The protagonists of change
Former auto-industry manager Daniel Goeudevert : "The world is watching us. If we are able to make the change, then others will try, too."
Mobility will change for a number of reasons, but who might be the protagonists of that change? Daniel Goeudevert was a strong advocate of sustainability when he was a top auto executive at a number of major car manufacturers in the 1980s and 90s. The subject - as he says himself - met with a lot of resistance. Based on that experience, he doesn't believe we should expect the industry itself to serve as the catalyst. The impulse needs to come from customers. "When there is sufficient demand for electric vehicles, the industry will have to respond with the right products," he said. He sees large customers like Deutsche Post DHL Group as being in a strategically important position. After all, the Mail division in Germany alone operates over 60,000 vehicles and could therefore have a key impact on demand.
Deutsche Post DHL Group recently retrofitted its fleet in Bonn with electric delivery vehicles - an initiative that sends a signal to the business world. If this pilot project is successful, other companies and large fleet operators will be put under pressure to act. Goeudevert believes that real change requires leadership, and in the case of 'Mobility 2.0' Germany could very well assume this role. The German automotive industry is, after all, the global leader: "The world is watching us. If we are able to make the change, then others will try, too."
Good image and competitive advantage
Deutsche Post DHL Group unveiled the new StreetScooter, an electric delivery van specially developed for Deutsche Post in cooperation with the RWTH technical university in Aachen.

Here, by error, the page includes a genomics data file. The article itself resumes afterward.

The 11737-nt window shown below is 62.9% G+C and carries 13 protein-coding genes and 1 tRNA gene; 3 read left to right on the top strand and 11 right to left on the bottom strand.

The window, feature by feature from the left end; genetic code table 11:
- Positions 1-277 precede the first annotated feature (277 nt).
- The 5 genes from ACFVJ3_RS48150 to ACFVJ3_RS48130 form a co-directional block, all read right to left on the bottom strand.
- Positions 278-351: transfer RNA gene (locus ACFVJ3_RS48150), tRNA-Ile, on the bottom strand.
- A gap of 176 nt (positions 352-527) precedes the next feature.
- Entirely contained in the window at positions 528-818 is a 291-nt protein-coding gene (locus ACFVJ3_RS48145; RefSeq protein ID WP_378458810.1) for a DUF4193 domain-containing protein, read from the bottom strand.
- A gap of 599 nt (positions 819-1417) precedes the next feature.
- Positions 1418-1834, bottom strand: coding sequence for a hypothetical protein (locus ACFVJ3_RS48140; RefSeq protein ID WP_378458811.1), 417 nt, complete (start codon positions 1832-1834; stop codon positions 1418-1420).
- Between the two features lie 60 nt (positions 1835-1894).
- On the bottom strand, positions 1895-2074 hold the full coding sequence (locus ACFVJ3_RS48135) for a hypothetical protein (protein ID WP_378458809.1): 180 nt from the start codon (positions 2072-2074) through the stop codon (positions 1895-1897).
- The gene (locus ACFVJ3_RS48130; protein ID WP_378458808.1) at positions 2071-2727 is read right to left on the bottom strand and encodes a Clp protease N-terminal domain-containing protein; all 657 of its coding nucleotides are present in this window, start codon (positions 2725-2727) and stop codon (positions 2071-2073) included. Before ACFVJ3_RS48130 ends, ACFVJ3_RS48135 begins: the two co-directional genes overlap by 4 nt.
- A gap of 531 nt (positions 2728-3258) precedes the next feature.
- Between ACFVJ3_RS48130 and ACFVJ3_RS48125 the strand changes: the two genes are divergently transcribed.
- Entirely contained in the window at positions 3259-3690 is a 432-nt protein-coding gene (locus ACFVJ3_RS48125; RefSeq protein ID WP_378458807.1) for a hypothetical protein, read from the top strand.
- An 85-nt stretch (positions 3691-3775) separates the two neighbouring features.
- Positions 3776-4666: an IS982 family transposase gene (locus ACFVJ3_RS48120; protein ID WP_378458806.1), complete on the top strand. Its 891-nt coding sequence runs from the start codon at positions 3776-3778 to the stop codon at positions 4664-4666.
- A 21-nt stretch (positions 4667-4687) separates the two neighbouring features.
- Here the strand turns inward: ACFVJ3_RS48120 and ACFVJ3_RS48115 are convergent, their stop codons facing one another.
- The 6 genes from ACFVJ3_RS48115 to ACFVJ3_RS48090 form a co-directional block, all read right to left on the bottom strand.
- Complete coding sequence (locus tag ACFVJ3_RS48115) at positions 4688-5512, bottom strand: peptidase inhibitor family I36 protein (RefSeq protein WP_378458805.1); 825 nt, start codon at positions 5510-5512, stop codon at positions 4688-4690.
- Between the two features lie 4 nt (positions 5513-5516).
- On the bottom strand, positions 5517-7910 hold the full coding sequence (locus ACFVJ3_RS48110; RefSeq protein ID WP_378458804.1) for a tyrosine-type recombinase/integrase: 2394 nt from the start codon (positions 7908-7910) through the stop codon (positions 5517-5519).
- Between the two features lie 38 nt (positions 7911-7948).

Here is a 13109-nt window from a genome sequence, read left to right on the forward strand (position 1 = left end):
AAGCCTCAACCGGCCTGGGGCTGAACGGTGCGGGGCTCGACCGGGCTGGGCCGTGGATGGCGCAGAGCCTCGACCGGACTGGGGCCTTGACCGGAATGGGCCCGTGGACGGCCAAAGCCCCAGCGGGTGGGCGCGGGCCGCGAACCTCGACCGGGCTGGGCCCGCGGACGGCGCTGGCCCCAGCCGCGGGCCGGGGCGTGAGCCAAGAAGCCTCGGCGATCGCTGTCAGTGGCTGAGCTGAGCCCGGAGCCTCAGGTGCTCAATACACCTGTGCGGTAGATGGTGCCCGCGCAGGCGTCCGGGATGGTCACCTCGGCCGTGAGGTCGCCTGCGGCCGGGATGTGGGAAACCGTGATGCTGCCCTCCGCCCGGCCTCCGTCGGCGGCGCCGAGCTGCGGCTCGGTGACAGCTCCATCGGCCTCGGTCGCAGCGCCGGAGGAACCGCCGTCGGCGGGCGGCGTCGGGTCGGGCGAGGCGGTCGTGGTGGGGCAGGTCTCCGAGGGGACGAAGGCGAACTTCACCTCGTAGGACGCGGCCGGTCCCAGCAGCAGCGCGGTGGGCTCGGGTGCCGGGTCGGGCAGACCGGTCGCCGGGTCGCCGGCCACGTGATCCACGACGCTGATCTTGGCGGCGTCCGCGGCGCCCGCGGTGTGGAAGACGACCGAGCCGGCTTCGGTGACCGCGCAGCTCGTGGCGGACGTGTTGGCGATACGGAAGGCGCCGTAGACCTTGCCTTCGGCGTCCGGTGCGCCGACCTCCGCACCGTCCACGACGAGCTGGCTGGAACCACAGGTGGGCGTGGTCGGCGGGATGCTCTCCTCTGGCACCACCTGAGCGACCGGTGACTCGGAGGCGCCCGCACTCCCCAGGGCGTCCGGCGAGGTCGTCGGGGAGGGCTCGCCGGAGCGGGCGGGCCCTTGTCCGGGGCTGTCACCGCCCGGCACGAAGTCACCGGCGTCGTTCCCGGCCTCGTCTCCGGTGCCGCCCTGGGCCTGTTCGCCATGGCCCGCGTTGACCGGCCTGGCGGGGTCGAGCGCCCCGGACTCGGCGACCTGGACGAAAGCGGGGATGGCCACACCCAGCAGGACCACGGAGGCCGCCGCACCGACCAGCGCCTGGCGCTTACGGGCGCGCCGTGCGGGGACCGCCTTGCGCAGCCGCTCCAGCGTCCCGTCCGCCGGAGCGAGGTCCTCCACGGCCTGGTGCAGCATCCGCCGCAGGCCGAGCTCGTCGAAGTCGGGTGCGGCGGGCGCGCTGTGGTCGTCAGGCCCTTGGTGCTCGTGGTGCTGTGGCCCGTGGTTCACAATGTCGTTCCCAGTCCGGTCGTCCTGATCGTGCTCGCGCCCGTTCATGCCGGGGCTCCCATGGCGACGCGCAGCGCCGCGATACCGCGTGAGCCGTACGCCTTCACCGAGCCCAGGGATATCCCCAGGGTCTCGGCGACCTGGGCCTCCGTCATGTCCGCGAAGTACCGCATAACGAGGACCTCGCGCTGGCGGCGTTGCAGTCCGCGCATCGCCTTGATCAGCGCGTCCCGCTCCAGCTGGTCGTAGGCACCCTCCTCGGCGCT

Undisputed among the experts was the notion that though the pioneers would be taking a risk, if successful they would reap the rewards of an improved image and competitive advantage. Juergen Gerdes explained that the decision to re-equip the Deutsche Post delivery fleet in Bonn was based on both environmental and financial factors. "On the one hand, we want to accept our social responsibility as a large company," he said. "On the other hand, we are switching to electric vehicles in response to rising fuel prices.".
His team intends to have 141 electric vehicles on the streets of Bonn by 2016. In addition to testing vehicles from well-known manufacturers, Deutsche Post joined forces with StreetScooter GmbH and the RWTH Aachen University to develop its own vehicle, which in addition to the standard requirements for parcel and mail delivery also focused on ergonomics. The StreetScooter is currently being tested in day-to-day operations. So far couriers are very satisfied with the vehicle, said Gerdes. The Mail CEO believes that among the reasons for this is the fact that the couriers themselves played a role in the vehicle's development. "When it comes to 'Mobility 2.0', it is not just about sacrifice, but also about innovation and enthusiasm," stressed Gerdes. "We have to win the people over in order to achieve change."